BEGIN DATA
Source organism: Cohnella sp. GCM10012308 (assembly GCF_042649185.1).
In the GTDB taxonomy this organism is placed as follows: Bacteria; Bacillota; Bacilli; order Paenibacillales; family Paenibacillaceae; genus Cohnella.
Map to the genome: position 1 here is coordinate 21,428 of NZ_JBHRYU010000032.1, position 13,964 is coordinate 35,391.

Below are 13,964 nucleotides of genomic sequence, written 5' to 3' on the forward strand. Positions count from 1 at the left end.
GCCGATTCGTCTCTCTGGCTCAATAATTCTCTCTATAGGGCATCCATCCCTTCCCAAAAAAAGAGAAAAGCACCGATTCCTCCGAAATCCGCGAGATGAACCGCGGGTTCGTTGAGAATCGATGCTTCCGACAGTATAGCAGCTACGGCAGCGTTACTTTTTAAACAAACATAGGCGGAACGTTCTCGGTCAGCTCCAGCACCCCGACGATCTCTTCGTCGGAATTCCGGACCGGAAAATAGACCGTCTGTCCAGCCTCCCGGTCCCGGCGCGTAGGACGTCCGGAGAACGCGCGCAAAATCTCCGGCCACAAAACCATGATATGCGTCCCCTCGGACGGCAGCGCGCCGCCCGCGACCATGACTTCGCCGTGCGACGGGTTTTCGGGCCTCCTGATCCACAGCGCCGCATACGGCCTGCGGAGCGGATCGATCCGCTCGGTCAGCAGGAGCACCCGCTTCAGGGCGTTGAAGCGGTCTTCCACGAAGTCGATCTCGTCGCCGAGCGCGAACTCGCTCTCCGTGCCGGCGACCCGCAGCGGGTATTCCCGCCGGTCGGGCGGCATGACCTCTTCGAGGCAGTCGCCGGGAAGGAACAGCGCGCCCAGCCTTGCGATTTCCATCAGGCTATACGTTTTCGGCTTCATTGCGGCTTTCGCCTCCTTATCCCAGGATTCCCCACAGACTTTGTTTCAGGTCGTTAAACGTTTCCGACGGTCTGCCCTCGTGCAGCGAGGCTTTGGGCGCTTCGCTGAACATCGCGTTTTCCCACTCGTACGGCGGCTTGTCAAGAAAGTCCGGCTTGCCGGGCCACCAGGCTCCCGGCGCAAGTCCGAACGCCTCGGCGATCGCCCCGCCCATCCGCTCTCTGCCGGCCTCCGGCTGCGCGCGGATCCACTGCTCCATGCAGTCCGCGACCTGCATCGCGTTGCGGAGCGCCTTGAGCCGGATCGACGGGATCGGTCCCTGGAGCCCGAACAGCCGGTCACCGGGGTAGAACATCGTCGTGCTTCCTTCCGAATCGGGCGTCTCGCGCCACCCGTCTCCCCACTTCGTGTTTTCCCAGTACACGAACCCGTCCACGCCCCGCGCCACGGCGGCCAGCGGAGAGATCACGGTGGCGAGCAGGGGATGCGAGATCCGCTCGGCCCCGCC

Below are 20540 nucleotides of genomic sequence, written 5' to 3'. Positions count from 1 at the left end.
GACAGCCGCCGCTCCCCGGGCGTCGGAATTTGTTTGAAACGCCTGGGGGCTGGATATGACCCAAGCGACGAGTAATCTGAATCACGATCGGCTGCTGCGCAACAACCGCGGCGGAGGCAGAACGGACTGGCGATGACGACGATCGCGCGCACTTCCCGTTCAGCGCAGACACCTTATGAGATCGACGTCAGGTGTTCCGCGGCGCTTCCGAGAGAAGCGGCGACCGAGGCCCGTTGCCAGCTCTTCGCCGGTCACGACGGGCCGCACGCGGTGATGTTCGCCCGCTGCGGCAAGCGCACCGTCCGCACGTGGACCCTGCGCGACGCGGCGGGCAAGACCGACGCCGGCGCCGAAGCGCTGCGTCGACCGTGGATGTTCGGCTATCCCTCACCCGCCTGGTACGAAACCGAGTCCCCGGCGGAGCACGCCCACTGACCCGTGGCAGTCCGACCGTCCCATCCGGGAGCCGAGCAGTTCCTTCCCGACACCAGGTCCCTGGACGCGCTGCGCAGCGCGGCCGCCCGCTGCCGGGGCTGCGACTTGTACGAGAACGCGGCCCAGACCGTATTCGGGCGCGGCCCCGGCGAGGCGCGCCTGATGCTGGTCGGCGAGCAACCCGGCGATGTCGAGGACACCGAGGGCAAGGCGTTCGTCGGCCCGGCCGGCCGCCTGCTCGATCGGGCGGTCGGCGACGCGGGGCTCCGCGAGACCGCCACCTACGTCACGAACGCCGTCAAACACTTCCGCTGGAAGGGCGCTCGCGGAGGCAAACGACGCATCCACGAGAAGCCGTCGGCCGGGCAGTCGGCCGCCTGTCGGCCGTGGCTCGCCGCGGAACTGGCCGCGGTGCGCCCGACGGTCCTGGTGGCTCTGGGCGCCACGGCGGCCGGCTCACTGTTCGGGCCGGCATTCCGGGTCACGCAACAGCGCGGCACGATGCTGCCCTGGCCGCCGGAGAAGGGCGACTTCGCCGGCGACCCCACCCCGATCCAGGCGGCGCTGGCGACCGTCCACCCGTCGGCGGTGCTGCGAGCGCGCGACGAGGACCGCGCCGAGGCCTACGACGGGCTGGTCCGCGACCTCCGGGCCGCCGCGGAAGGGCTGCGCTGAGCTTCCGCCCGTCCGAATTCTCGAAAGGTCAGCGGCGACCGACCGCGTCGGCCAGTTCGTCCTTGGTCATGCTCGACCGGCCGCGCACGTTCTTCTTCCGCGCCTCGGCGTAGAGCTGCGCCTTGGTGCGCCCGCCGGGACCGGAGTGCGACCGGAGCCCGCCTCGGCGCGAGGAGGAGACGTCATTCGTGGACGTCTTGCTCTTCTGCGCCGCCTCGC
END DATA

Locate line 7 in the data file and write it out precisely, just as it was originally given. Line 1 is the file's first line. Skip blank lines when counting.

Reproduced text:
GACAGCCGCCGCTCCCCGGGCGTCGGAATTTGTTTGAAACGCCTGGGGGCTGGATATGACCCAAGCGACGAGTAATCTGAATCACGATCGGCTGCTGCGCAACAACCGCGGCGGAGGCAGAACGGACTGGCGATGACGACGATCGCGCGCACTTCCCGTTCAGCGCAGACACCTTATGAGATCGACGTCAGGTGTTCCGCGGCGCTTCCGAGAGAAGCGGCGACCGAGGCCCGTTGCCAGCTCTTCGCCGGTCACGACGGGCCGCACGCGGTGATGTTCGCCCGCTGCGGCAAGCGCACCGTCCGCACGTGGACCCTGCGCGACGCGGCGGGCAAGACCGACGCCGGCGCCGAAGCGCTGCGTCGACCGTGGATGTTCGGCTATCCCTCACCCGCCTGGTACGAAACCGAGTCCCCGGCGGAGCACGCCCACTGACCCGTGGCAGTCCGACCGTCCCATCCGGGAGCCGAGCAGTTCCTTCCCGACACCAGGTCCCTGGACGCGCTGCGCAGCGCGGCCGCCCGCTGCCGGGGCTGCGACTTGTACGAGAACGCGGCCCAGACCGTATTCGGGCGCGGCCCCGGCGAGGCGCGCCTGATGCTGGTCGGCGAGCAACCCGGCGATGTCGAGGACACCGAGGGCAAGGCGTTCGTCGGCCCGGCCGGCCGCCTGCTCGATCGGGCGGTCGGCGACGCGGGGCTCCGCGAGACCGCCACCTACGTCACGAACGCCGTCAAACACTTCCGCTGGAAGGGCGCTCGCGGAGGCAAACGACGCATCCACGAGAAGCCGTCGGCCGGGCAGTCGGCCGCCTGTCGGCCGTGGCTCGCCGCGGAACTGGCCGCGGTGCGCCCGACGGTCCTGGTGGCTCTGGGCGCCACGGCGGCCGGCTCACTGTTCGGGCCGGCATTCCGGGTCACGCAACAGCGCGGCACGATGCTGCCCTGGCCGCCGGAGAAGGGCGACTTCGCCGGCGACCCCACCCCGATCCAGGCGGCGCTGGCGACCGTCCACCCGTCGGCGGTGCTGCGAGCGCGCGACGAGGACCGCGCCGAGGCCTACGACGGGCTGGTCCGCGACCTCCGGGCCGCCGCGGAAGGGCTGCGCTGAGCTTCCGCCCGTCCGAATTCTCGAAAGGTCAGCGGCGACCGACCGCGTCGGCCAGTTCGTCCTTGGTCATGCTCGACCGGCCGCGCACGTTCTTCTTCCGCGCCTCGGCGTAGAGCTGCGCCTTGGTGCGCCCGCCGGGACCGGAGTGCGACCGGAGCCCGCCTCGGCGCGAGGAGGAGACGTCATTCGTGGACGTCTTGCTCTTCTGCGCCGCCTCGC